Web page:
In the past few years there has been a focus in the fitness world on training our movement, rather than muscle. What the implication has been is instead of training your individual muscles, you should be training multiple joint movements. Much of the direction has shifted with the recent craze of “functional training”, and I think this is fantastic. However, we have to make some important distinctions when proposing what functional training is. Most would define functional exercise as working multiple joints in various planes of motion, whereas training one joint movement in one plane of motion would be considered an “isolation” exercise.

Let’s talk body movements for a moment. What causes movement? Why, it would be our muscles. Therefore, you cannot separate the two, since without muscle contractions you would not be able to create any movement. This means movement training is muscle training. And consider this: if one of the muscles within a joint movement was weak, it would affect the overall performance of that movement. It’s like the saying that “you are only as strong as your weakest link.”

How about defining functional training as strengthening for daily life movement? Well, most of us spend our day sitting and infrequently getting up from our desks. Or perhaps standing, walking, and sitting throughout the day. That’s not much movement in a day. Although, on the weekends many of us play recreational sports or engage in numerous active pursuits. Based on that weeklong lifestyle description, functional training would be more of strengthening for our weekend movements.

I propose we consider training our muscles that are responsible for our movements for better overall function whenever we need them. This means training both isolated joint movements and multi-joint movements, or a few muscles to many muscles in a workout session. We can use machines that isolate a muscle segment without having to worry too much about having to stabilise ourselves. And we can use free weights which can train several joints and muscle groups with the added challenge of having to stabilise and balance ourselves.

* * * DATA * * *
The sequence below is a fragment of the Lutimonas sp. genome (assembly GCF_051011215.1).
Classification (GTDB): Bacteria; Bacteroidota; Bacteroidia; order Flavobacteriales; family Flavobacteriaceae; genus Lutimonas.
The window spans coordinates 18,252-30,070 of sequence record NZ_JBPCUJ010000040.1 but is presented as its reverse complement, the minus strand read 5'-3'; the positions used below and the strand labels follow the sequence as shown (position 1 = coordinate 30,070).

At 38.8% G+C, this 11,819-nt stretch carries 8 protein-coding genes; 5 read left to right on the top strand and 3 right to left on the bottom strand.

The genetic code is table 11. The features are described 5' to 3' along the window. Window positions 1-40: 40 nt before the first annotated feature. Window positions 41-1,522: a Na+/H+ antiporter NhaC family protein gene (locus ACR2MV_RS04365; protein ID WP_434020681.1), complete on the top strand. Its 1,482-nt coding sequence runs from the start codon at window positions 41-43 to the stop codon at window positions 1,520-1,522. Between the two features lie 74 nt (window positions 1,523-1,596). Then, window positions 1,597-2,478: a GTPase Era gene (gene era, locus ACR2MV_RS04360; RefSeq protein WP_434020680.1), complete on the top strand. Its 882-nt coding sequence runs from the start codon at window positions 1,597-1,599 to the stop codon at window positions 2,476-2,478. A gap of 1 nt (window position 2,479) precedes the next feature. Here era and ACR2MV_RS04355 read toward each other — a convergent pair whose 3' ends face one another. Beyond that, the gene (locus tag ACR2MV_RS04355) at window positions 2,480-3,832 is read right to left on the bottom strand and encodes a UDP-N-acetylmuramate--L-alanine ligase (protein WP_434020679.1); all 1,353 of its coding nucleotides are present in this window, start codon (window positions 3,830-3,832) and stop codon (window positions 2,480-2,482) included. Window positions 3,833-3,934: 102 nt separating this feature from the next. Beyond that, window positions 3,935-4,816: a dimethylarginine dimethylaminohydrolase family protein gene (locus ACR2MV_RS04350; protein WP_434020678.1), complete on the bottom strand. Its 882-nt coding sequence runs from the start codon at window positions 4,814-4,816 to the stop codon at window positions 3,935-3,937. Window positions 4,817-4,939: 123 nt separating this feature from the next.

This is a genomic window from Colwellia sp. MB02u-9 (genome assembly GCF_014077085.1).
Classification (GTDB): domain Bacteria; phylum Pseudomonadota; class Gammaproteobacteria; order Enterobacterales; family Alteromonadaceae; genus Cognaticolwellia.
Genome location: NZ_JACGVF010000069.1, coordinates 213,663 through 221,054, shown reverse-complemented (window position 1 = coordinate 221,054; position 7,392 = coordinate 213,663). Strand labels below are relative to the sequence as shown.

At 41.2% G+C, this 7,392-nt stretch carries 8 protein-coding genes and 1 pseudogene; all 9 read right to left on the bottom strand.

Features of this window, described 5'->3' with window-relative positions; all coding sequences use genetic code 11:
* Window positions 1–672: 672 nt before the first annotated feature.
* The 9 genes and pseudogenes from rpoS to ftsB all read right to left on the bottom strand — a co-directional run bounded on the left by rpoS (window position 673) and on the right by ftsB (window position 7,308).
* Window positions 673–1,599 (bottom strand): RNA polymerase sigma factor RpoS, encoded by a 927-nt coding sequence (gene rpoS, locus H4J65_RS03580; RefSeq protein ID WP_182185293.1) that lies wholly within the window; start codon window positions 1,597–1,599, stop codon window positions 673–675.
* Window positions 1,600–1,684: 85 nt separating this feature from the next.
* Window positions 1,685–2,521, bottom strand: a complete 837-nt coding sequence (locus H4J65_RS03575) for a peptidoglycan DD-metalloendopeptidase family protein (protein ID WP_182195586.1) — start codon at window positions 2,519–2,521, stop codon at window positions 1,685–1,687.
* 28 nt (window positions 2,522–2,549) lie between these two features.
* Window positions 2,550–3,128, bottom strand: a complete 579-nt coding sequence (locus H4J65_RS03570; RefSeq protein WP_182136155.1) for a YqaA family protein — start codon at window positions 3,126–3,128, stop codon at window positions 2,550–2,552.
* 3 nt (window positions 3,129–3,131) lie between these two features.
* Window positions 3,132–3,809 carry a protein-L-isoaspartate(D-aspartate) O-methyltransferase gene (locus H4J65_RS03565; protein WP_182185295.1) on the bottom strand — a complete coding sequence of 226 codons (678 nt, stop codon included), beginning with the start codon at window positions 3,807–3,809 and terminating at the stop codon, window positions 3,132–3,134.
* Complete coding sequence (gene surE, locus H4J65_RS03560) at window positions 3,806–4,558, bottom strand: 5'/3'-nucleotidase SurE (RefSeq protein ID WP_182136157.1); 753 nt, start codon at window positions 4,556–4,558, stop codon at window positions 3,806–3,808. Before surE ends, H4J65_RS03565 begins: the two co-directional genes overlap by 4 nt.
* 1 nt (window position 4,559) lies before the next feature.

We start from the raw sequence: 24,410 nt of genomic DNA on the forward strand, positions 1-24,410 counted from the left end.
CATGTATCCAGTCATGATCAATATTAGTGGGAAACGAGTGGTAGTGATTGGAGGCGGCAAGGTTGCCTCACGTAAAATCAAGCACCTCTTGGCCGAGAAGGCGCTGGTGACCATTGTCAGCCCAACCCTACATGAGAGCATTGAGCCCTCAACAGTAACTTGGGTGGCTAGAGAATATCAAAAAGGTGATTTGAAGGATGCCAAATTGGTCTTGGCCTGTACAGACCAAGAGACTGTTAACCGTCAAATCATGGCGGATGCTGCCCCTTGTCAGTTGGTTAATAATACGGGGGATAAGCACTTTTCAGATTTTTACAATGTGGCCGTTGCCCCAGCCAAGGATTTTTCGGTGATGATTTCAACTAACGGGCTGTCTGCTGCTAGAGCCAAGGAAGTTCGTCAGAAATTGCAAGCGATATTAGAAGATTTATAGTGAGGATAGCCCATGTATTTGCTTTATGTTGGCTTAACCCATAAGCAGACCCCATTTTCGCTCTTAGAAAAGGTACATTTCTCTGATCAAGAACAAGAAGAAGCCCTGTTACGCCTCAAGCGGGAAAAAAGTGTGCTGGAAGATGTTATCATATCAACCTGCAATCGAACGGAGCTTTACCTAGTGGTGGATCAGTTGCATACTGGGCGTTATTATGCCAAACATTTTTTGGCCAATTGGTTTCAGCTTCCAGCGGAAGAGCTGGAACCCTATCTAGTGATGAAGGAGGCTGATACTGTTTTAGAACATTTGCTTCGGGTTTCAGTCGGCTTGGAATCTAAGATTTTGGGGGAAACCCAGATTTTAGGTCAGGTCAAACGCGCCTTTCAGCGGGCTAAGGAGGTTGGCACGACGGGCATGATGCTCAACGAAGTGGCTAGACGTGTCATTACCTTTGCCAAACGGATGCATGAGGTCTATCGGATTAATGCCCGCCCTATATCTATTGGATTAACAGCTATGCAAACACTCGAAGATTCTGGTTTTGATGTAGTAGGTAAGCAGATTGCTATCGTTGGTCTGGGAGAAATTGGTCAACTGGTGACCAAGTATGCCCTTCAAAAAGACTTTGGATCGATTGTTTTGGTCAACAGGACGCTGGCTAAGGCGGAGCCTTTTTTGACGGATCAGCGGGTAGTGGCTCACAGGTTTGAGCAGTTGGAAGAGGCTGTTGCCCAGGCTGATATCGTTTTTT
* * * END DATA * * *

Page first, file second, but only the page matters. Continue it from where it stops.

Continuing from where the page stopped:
Remember earlier when I said if you have a weak muscle it can affect the overall performance of your movement? Well, this is where isolation exercises can come in handy. You can use a single-joint isolation exercise to strengthen the specific weak muscle and then integrate the now stronger muscle into the multi-joint motion for a more effective synergistic overall movement.

So, you can train movements but don’t forget that it is your muscle’s contraction that causes your body’s movement (or even non-movement by stabilising). And this is what functional training is really all about; to exercise for the improved function of our muscles, joints and tissues for effective overall bodily movements whenever we need them.

Want to improve your muscle function which leads to overall bodily movements? Sign up in the AUT Millennium Gym for our Everyday Champion Programme or see one of our expert personal trainers for an individualised exercise programme.

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With over 30 years in the fitness industry I offer an opportunity of making usable sense of often confusing research and technical science to exercise enthusiasts. My background in exercise biomechanics allows me to teach safe and effective exercise that is also time-efficient so you don’t waste your valuable time trying to figure out what works and what doesn’t for your body type and structure.